If a Male Tarantula Hawk Wasp is removed from its peak-top shrub that it is defending, usually  his shrub will be taken over quite quickly. What happens when the old resident wasp is released  (rather quickly) from captivity and fights the new owner? What happens when the old resident  wasp is removed for 10 days than release from captivity? A quick release of the old wasp  usually gives him better odds in the re-takeover of his domain, but a prolonged removal  from his domain will make his re-takeover that much harder the longer the old owner has  been away. When the old owner is away for longer, and the new owner becomes more used to

their territory and grows more attached to their space, it will be harder for the old owner to win  the territory back because the new owner has claimed it and accepted it as their new land.  There is much more in stake for the new owner the longer the territory has been owned. (pg 150,  paragraph 3)

Dispersal is a positive behavior because it allows smaller males to leave a group that may be  dominated by bigger and stronger males, allowing a smaller male to have a chance to  reproduce and it prevents inbreeding. A smaller male has a higher chance of finding a mate  where the females are seeking males that have recently joined the group, and so there will be  less chances of inbreeding. Inbreeding has a higher chance of producing damaging recessive  alleles that can cause issues among the species. (pg 155, paragraph 1)

All of the following are costs of migration: atrophy of reproductive organs, altered metabolism,  and death. When a group of birds migrate, they must store fat to be able to store energy for the  long distances they need to travel. This causes an altered metabolism to use fat differently, and  causes their reproductive organs to temporarily atrophy while their energy is being used for the  trip. (pg 159, paragraph 2) There is also always a risk of death during these drastic changes.  Some birds make long trips over water, and if they suddenly do not have the energy to keep  going, and they have nowhere to land, they simply have no option but to drown. This causes  songbirds to make a longer migration over land rather than risk a quicker migration oversea.  (pg 160, paragraph 3)

The Sooty Shearwater is considered to be the “Total Distance Champion” for longest  migration. The sooty shearwater travels over 60,000 kilometers per year over the entire Pacific  Ocean. (pg 156, paragraph 4)

According to the Pay-off Asymmetry Hypothesis the value a resident places on his territory is  linked to the male’s familiarity with a location, and contests between an ex-resident and his  replacement will become more intense as the tenure of the replacement increases; a longer  tenure equals higher value of a site, which leads to an increase in motivation to protect the  territory. The longer a resident holds a territory, the more motivated and determined he will be  to keep the territory in the face of a challenger. When an ex-resident challenges a new owner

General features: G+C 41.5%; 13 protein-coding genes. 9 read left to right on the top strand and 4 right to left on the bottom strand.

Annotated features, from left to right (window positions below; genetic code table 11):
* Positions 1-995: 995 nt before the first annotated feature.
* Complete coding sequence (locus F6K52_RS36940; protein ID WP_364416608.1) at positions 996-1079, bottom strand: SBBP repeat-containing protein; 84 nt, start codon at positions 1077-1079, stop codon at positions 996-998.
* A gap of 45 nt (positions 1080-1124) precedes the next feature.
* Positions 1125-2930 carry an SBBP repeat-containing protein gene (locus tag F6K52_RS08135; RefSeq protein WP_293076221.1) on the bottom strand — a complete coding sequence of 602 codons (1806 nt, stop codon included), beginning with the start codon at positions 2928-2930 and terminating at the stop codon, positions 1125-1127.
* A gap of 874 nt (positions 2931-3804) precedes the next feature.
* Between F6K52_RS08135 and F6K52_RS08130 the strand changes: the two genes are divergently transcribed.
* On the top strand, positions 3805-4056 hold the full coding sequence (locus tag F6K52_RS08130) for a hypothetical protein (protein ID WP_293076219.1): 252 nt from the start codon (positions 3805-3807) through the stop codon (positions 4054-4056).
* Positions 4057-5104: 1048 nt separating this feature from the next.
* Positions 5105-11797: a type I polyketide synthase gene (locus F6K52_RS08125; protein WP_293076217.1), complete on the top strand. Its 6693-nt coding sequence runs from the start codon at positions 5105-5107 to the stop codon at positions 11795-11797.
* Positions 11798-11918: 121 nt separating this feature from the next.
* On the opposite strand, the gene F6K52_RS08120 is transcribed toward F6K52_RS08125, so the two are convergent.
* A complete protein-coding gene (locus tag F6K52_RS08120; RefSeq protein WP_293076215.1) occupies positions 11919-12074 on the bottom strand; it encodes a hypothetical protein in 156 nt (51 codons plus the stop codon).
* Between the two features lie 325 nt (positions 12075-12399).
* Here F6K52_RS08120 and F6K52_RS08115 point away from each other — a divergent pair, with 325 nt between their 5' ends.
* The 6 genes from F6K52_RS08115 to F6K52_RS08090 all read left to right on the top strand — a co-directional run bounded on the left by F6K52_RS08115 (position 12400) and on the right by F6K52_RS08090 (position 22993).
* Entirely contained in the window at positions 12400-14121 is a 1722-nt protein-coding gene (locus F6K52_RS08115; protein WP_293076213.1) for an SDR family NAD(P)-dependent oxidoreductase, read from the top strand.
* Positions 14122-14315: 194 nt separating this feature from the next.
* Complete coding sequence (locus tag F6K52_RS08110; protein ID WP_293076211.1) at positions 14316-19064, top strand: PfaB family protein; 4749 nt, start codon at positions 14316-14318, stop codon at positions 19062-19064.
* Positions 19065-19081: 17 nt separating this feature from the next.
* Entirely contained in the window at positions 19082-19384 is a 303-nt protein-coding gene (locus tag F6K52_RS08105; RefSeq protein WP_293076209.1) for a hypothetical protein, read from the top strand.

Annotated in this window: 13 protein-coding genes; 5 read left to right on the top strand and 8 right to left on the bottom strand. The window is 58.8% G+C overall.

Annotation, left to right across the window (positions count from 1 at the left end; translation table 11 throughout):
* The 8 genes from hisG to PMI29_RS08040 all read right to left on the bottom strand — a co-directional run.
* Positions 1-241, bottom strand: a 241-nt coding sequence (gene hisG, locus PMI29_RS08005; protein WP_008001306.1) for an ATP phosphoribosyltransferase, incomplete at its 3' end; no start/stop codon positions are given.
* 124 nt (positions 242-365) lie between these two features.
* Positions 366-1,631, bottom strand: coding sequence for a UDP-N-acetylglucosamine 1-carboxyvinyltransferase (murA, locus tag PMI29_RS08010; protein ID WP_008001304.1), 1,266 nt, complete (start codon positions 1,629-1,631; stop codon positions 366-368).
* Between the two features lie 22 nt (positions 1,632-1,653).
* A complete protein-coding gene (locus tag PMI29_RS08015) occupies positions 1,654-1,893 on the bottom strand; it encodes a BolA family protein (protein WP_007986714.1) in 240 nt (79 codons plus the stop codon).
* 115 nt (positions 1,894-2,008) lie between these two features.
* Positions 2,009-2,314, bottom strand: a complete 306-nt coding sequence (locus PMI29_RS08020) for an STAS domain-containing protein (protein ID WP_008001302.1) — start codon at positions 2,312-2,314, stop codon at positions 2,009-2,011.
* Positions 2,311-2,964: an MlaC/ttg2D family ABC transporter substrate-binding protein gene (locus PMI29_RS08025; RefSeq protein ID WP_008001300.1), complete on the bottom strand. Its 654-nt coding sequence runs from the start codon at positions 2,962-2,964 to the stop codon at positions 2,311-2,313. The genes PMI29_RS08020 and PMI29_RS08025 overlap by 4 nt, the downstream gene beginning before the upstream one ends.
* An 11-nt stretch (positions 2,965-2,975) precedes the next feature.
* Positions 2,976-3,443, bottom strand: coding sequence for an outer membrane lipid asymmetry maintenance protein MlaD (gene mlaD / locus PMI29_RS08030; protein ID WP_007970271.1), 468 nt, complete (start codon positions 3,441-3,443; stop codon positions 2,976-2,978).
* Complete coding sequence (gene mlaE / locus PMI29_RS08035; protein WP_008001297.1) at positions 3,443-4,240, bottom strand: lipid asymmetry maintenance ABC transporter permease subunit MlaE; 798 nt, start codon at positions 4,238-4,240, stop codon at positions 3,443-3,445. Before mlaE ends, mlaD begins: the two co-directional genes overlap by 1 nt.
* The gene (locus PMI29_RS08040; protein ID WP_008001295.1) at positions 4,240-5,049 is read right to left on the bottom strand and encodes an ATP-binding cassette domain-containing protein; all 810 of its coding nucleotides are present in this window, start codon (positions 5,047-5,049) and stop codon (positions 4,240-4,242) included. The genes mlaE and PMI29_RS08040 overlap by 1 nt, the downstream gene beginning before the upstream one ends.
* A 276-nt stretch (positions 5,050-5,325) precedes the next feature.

who has had the territory for a while, in the case of a tarantula hawk wasp, the battle can last up  to an hour because both are motivated to claim the territory. (pg 150, paragraph 3)

Comparative Animal Behavior Midterm Study Guide

Chapter 1

Two statements that are clearly Darwinian puzzles are that female lions often nurse offspring  that are not their own, and adult birds will rear eggs that are not theirs along with the eggs  that are. These are Darwinian puzzles because it’s hard to explain why an animal would take  care of young that are not their own because it takes resources away from their true offspring  who are carrying on their genes. (pg 7, paragraph 2)

If an adaptation is the product of natural selection, the trait will raise the reproductive success  of individuals more than any other alternative. It can be assumed that whatever traits that  exist today must have “won” a reproductive competition of the past. (pg 6, paragraph 4)

In order for Darwinian natural selection to cause evolutionary change, a population must contain  individuals that differ hereditarily in some characteristics because unless there is variation,  parents cannot pass on their advantageous attributes. Natural selection occurs when the  ideal trait is passed on while those with an unfavorable trait are slowly weeded out by the  drawbacks. (pg 6, paragraph 3)

The rarer of two hereditarily different phenotypes can be considered an adaptation when the rare  phenotype becomes more common from one generation to the next because of its positive  effect on individual fitness. Even if a trait is more common, if it causes the species to  reproduce less or die more, the rarer trait can become more common. For example, if the dark  brown mice are more common in a species, while the light brown mice are rare, this could  benefit the dark brown mice when they have to hide from predators in the dirt. But if the mice  had to migrate to a sandy place, where predators would see the dark brown mice easier, then the  light brown mice would have more of a chance of reproducing and passing on their genes while  the dark brown mice population was being hunted. (pg 6, paragraph 7)

On the Origin of the Species is the name of the book that ignited the field of animal behavior  150 years ago. This book was written by Charles Darwin and scientists realized how valuable  the theory of natural selection was. (pg 3, paragraph 1)